According to Adobe's security bulletin, the vulnerabilities "could cause a crash and potentially allow an attacker to take control of the affected system." Accordingly, the software vendor announced last week that it would be issuing a patch for the bugs as quickly as possible.
To mitigate the risk posed by the bugs, Adobe has recommended that all Windows Reader 9.x and Acrobat 9.x users immediately upgrade to the latest versions--Reader 9.4.7 or Acrobat 9.4.7--which it released Friday. (Adobe also noted that users can obtain the new versions by selecting "check for updates" via each application's drop-down "Help" menu.)
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While the vulnerabilities also exist in Adobe Reader X and Acrobat X, and on Macintosh and Unix systems, Adobe said that the X-version applications' sandboxing feature will prevent the attack from executing, and the bugs only appear to be exploitable on Windows. Accordingly, Adobe is waiting to patch these other applications until its next regularly scheduled quarterly patch release, which is set to occur Jan. 10, 2012. On the same day, it also plans to release updates for Macintosh (Reader and Acrobat) and Unix (Reader only) that mitigate the vulnerability.
The precise exploit being used in the attacks is known as Sykipot, and early versions of it first appeared in January 2010. "The goal of the attackers is to collect intellectual property and send it to a remote server of their choosing. Depending on the targeted organization, the data could be design, financial, manufacturing, or strategic planning information," said Vikram Thakur, principal security response manager at Symantec, in a blog post that analyzes the latest version of Sykipot. "The attackers involved in Sykipot have a history of attacking various industries, a majority of which belong to the defense industry."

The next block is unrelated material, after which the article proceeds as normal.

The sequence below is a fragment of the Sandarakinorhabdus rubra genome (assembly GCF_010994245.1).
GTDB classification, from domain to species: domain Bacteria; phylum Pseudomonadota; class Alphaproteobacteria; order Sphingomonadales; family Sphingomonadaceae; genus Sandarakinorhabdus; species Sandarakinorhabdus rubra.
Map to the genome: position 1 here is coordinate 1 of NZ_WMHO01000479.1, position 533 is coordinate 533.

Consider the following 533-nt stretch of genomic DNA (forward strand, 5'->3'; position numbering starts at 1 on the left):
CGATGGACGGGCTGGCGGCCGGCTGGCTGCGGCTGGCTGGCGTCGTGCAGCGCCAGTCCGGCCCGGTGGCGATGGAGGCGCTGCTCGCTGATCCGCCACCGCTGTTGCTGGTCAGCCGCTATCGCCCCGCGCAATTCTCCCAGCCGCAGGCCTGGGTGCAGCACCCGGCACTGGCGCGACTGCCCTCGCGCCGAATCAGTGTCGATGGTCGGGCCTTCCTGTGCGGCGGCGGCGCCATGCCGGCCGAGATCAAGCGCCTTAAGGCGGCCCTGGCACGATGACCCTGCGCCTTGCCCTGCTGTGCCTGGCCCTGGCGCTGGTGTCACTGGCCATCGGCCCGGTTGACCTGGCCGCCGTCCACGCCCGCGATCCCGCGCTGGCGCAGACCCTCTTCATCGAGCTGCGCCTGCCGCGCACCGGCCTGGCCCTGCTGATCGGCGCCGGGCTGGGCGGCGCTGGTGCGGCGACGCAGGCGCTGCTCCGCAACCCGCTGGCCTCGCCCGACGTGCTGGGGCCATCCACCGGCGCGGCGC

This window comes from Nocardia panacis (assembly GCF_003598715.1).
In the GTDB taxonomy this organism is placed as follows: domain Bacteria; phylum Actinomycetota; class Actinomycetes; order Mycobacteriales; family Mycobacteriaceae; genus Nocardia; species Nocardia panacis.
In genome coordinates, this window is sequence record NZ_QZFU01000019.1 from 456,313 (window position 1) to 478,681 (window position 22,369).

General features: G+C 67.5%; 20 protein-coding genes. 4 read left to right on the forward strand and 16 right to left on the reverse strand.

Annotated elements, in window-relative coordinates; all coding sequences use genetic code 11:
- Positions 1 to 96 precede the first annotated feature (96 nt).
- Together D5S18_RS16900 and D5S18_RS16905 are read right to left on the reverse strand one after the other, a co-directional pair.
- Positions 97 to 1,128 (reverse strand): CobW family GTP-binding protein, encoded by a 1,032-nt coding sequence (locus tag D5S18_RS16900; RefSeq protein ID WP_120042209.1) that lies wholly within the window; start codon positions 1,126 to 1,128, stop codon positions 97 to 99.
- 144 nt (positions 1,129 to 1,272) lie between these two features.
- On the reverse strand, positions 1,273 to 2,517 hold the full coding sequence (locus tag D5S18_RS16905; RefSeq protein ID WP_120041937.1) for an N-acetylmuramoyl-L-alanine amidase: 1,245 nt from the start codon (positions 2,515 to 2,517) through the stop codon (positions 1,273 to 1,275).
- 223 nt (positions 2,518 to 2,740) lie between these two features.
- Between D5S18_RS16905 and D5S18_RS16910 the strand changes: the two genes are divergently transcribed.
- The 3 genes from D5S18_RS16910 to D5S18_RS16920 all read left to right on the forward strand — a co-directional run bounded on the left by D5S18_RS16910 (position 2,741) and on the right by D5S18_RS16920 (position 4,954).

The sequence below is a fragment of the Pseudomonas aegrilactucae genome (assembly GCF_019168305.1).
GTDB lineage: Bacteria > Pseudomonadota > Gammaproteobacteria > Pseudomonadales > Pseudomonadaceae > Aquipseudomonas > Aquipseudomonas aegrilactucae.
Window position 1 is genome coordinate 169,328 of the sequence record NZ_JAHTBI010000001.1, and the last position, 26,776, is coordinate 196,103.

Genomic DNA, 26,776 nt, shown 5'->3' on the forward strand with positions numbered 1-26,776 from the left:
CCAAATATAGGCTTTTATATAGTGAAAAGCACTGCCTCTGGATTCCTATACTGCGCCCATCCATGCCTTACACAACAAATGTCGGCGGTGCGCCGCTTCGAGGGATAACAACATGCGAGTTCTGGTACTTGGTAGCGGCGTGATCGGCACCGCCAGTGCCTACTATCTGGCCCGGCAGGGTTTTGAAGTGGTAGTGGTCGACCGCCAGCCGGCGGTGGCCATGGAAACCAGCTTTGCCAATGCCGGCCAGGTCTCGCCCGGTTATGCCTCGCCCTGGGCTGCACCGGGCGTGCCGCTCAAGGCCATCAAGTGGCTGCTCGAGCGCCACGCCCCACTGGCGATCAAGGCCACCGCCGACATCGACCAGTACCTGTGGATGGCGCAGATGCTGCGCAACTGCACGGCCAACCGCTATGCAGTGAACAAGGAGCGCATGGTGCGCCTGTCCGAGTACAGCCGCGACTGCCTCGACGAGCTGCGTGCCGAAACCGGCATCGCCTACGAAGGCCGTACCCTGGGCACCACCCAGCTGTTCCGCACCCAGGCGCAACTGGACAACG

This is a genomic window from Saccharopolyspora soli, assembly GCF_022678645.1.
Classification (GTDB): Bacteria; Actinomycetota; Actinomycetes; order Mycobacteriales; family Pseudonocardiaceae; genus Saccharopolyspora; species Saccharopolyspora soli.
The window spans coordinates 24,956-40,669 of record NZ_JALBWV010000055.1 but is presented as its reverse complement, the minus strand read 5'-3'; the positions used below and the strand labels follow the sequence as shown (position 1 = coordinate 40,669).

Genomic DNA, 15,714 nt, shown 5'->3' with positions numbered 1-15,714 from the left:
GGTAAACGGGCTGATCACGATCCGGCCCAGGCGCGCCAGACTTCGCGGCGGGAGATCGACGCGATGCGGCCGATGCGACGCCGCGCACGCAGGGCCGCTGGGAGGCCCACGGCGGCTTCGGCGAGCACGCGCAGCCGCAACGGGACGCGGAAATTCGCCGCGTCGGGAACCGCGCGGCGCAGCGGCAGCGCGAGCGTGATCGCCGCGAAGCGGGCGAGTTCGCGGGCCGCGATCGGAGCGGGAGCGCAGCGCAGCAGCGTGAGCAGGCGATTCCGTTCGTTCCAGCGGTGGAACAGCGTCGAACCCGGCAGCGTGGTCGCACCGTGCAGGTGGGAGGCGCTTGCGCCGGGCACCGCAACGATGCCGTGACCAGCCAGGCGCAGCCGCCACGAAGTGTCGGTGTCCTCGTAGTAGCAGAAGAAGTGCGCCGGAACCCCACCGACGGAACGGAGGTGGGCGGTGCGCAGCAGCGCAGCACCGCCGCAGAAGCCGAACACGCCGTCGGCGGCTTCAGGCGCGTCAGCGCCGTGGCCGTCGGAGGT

Interestingly, "the Sykipot samples analyzed also contain Chinese language error message strings that appear to correspond to a tool used to package the threat," said Thakur. That finding, as well as the exploit's apparent intelligence-gathering motives, have led some security researchers to suggest that the Chinese government may have launched this Sykipot attack.
But independent security researcher Brandon Dixon said on his blog that his review of the attack code suggests that it wasn't the work of a nation state, but rather lazy developers with nationalistic tendencies. "The attackers re-used code that was publicly available and therefore makes our jobs as incident responders easier. Until any changes are seen within the documents being sent out, I think it is safe to say we have a good list of static signatures that can be used to identify them."
Notably, the presence of such static--and thus easy-to-spot--signatures suggests a lack of sophistication. "For this reason alone I have a hard time believing this attack was created by a nation-state government. Instead, I think this was done by a small group of people [whose] motivation would be to support their government and send data back to them," he said. "This sort of behavior fits the Chinese hacker model and gives a bit more value to the Chinese traits identified within the document and dropper."
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